By Bruce Horovitz
Q:What's bright orange and fizzes?
A:Pepsi-flavored Cheetos, of course.
Huh? No, you can't buy them in the USA - at least, not yet - but the weirdly flavored combo snack is now being sold in Japan, where almost no flavors are too wacky to mix and match.
The snacks, which hit shelves in Japan last month, will be sold there only for a limited time, says Frito-Lay spokesman Jeff Dahncke. For the moment, at least, there are no plans to bring the chips to the U.S., he says. But clearly, the world's biggest snack food giant is hip to the international food trend that's spread across supermarket shelves: flavor-mashing.
Mixing flavors like Cheetos and Pepsi "speaks to consumers' short attention spans," says Lynn Dornblaser, new products guru at the research firm Mintel. "Consumers all want something absolutely new that's never been seen before." That, after all, may be about the best way to stand out from the estimated 20,000 food and drink products introduced each year in the U.S. alone.
There's a food-industry term for how consumers respond to product mashes like Pepsi and Cheetos: mouth surprise. "The mouth doesn't anticipate the combo, which actually makes it more pleasurable to the brain," says food scientist Steven Witherly, author ofWhy Humans Like Junk Food: The Inside Story on Why You Like Your Favorite Foods. "If something looks like a Cheeto but tastes like a Pepsi, it wakes up the brain."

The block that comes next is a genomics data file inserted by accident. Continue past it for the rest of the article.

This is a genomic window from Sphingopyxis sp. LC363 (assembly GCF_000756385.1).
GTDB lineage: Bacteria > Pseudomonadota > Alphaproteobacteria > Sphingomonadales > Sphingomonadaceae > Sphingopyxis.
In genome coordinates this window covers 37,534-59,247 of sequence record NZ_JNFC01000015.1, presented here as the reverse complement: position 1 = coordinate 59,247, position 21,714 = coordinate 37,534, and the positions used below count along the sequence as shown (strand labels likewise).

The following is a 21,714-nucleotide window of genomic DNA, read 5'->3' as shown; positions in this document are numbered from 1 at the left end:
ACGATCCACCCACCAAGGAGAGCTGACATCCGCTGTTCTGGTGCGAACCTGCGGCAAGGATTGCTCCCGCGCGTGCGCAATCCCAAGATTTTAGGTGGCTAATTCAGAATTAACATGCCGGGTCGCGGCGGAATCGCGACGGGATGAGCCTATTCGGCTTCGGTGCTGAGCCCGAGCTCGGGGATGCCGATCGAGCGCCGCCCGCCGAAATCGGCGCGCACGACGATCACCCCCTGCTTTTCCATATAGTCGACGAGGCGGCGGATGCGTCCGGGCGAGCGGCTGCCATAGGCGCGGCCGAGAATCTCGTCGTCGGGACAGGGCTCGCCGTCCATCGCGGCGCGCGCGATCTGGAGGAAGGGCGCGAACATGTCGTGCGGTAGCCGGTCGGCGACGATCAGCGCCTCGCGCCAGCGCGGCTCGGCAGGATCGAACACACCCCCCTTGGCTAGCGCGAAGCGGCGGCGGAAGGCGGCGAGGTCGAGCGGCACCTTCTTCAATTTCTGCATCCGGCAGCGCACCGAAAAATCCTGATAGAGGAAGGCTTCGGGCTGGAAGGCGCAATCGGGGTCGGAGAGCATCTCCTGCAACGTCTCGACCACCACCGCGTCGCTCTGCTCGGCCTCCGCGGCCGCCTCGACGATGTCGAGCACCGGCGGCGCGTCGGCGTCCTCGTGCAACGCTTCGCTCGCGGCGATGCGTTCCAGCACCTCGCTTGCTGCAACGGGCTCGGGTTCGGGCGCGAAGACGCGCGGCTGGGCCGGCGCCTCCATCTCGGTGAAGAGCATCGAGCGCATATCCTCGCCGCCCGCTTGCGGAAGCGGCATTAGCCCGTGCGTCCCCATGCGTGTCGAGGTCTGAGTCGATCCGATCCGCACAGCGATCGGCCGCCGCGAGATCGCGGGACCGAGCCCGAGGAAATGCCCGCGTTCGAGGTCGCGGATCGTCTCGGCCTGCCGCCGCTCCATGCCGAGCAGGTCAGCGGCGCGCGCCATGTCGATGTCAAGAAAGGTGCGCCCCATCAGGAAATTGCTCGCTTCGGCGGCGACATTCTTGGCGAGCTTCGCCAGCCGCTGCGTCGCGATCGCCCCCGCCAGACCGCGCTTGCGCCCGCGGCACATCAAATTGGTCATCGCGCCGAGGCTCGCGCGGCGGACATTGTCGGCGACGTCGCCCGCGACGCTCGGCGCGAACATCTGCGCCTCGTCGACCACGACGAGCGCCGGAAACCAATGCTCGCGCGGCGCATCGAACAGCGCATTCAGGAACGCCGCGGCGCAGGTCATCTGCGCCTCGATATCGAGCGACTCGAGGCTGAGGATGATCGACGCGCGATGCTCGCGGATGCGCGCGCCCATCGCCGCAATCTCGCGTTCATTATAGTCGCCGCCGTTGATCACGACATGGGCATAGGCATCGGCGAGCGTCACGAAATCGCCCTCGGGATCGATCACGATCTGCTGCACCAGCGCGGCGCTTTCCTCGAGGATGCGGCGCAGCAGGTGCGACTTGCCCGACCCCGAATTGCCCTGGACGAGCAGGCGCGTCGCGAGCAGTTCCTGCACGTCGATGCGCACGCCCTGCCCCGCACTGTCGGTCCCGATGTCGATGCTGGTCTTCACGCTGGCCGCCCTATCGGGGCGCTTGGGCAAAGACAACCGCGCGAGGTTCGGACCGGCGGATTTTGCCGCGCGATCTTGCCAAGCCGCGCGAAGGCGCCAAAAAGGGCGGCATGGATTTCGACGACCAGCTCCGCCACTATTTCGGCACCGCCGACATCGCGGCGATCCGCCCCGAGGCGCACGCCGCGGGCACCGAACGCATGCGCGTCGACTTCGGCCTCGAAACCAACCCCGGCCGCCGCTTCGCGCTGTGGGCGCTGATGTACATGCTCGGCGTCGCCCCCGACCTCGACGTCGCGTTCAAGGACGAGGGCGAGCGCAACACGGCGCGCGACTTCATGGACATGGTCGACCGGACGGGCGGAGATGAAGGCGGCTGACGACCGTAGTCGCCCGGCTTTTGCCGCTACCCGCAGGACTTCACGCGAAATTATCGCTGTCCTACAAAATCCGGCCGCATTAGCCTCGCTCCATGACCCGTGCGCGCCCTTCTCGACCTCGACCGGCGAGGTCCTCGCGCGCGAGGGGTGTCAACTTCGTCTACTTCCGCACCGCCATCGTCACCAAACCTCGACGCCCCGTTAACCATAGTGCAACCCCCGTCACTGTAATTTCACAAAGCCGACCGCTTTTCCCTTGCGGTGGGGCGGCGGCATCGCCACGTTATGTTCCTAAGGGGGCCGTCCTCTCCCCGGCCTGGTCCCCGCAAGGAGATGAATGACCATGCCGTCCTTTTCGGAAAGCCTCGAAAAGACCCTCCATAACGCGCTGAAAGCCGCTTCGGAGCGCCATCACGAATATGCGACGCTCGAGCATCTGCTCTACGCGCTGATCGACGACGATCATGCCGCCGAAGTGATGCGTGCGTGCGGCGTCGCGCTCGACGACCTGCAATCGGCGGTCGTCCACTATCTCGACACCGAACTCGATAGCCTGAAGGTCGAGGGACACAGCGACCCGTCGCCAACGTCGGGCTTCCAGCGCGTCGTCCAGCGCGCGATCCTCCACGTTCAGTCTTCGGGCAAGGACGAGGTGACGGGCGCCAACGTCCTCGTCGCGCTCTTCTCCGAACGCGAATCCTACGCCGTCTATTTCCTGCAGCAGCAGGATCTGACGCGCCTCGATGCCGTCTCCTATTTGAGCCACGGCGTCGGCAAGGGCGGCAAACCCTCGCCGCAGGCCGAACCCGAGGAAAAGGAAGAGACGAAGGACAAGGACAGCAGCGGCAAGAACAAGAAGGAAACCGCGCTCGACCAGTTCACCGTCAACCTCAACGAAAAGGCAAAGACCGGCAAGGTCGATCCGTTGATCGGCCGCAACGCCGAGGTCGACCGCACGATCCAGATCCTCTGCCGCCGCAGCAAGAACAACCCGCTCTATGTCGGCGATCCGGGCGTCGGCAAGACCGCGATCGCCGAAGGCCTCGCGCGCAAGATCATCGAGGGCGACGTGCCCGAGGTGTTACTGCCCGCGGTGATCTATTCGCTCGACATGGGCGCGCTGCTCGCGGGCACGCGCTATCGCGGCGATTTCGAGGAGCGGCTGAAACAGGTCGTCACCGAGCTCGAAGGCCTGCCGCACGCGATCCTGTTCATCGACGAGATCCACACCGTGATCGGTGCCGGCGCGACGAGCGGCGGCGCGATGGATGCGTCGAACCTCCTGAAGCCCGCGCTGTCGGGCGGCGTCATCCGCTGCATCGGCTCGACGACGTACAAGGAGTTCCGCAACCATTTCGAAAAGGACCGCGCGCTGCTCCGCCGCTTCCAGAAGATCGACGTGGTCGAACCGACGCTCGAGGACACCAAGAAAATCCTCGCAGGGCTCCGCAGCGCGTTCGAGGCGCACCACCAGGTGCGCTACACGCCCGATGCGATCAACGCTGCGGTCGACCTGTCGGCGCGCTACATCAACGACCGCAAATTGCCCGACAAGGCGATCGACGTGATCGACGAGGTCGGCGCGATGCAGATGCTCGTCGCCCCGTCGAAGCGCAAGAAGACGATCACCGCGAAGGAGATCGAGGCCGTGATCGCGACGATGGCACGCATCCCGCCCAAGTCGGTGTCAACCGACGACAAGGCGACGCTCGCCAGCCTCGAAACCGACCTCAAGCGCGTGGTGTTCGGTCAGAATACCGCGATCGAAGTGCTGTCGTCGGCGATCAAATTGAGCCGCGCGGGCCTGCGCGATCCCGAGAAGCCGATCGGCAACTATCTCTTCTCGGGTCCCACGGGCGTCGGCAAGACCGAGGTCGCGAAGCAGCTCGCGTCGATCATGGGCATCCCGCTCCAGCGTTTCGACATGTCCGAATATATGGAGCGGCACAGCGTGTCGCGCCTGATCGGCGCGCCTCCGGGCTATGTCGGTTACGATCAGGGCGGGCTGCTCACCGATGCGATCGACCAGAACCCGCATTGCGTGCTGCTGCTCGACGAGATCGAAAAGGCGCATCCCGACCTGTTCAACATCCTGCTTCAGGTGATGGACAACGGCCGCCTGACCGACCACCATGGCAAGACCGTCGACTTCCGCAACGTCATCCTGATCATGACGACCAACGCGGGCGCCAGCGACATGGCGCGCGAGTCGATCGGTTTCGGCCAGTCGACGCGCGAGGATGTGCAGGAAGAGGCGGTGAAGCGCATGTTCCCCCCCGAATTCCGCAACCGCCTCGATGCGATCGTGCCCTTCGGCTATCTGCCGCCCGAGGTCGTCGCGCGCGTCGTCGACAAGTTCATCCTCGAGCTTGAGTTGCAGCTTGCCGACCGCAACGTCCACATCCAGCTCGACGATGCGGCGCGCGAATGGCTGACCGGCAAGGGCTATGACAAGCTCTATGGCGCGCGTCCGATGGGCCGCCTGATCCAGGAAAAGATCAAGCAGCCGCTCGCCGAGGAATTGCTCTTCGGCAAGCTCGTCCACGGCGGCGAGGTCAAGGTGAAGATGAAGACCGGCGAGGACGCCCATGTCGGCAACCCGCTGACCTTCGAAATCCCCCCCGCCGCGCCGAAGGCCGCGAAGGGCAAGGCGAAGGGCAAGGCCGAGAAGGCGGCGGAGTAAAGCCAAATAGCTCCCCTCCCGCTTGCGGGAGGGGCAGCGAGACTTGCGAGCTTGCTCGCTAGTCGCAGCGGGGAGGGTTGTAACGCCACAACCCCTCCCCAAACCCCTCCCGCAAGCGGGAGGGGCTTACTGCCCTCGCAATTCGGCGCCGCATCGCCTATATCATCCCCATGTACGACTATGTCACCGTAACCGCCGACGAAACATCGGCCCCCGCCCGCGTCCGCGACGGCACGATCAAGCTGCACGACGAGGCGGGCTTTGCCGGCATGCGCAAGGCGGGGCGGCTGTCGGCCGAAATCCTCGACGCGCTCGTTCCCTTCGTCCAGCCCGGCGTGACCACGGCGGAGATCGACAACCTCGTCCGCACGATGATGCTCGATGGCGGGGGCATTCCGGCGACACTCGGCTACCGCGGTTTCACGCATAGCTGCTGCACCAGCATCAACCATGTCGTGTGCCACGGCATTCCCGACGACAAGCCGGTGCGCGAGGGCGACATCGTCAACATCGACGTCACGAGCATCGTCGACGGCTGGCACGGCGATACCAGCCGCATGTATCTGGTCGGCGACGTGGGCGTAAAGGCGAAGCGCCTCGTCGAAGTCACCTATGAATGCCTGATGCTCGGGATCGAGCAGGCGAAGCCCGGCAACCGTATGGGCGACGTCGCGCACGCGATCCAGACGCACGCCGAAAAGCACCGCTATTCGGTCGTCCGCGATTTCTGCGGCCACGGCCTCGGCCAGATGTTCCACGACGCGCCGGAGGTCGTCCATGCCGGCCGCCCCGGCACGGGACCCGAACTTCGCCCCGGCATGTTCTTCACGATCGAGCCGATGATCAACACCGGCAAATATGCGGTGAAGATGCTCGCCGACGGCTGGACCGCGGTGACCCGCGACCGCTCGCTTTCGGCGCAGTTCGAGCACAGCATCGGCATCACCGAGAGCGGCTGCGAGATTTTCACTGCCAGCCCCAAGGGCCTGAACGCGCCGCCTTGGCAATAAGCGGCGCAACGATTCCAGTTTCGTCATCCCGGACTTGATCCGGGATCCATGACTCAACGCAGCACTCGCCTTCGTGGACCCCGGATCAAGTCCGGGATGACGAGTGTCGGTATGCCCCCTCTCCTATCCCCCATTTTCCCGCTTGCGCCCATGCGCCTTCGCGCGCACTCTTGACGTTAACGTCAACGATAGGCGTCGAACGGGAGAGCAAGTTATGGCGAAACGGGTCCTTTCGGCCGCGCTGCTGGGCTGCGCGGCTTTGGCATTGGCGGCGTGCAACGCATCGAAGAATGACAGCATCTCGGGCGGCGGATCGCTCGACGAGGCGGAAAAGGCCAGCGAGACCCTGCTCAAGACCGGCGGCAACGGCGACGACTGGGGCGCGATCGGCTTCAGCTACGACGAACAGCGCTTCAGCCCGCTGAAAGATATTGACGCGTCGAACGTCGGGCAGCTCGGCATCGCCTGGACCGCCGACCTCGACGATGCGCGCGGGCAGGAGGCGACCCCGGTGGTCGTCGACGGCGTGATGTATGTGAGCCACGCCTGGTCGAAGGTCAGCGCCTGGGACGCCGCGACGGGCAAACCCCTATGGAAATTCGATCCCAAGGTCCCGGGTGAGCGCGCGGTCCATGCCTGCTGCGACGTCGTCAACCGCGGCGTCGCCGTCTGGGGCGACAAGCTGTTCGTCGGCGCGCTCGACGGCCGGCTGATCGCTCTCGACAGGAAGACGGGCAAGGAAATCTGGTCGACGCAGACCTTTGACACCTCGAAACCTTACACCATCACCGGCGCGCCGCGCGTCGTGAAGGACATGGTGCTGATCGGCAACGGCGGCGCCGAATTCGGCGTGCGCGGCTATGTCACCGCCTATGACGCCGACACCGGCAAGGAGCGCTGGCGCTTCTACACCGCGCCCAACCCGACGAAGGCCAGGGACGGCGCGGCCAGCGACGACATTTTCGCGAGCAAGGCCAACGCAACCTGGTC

A product review for Pepsi-flavored Cheetos was posted Thursday onThe Impulsive Buyblog. It says that these Cheetos actually fizz in the mouth.
"The first sensation, which I did not expect, was a very acidic bite," says the reviewer. "It tries to capture the citrus notes of Pepsi, but it's over the top. Too lemony. The sweeter cola flavor is there, but it's subtler and overpowered by the intense citrus."
But you don't need to go to Japan for weird flavor combos. Over the past 18 months or so, Taco Bell has mashed three different flavored Doritos into its Taco shells. And Oreo keeps spinning out all kinds of odd Oreo flavor combos, including the most recent, Rainbow Sherbet Ice Cream Oreos - plopped, mercifully, into vanilla (not chocolate) Oreos. (In Japan, it sells Green Tea Oreos.)
In the evolving world of social media posts, tweets and snaps, it's all about products finding ways to garner attention, says Dornblaser. "There's something to be said about products that elicit an 'ew' response," she says. That is, if a product has a reasonable gross-out factor, there's also a reasonable chance that someone who tries it will post it on their Facebook page. Which is all the product makers really want, anyway.
But Dornblaser says she's not nearly bold enough to eat a bag of Pepsi-flavored Cheetos. Then, again, she says, "I'd eat a handful."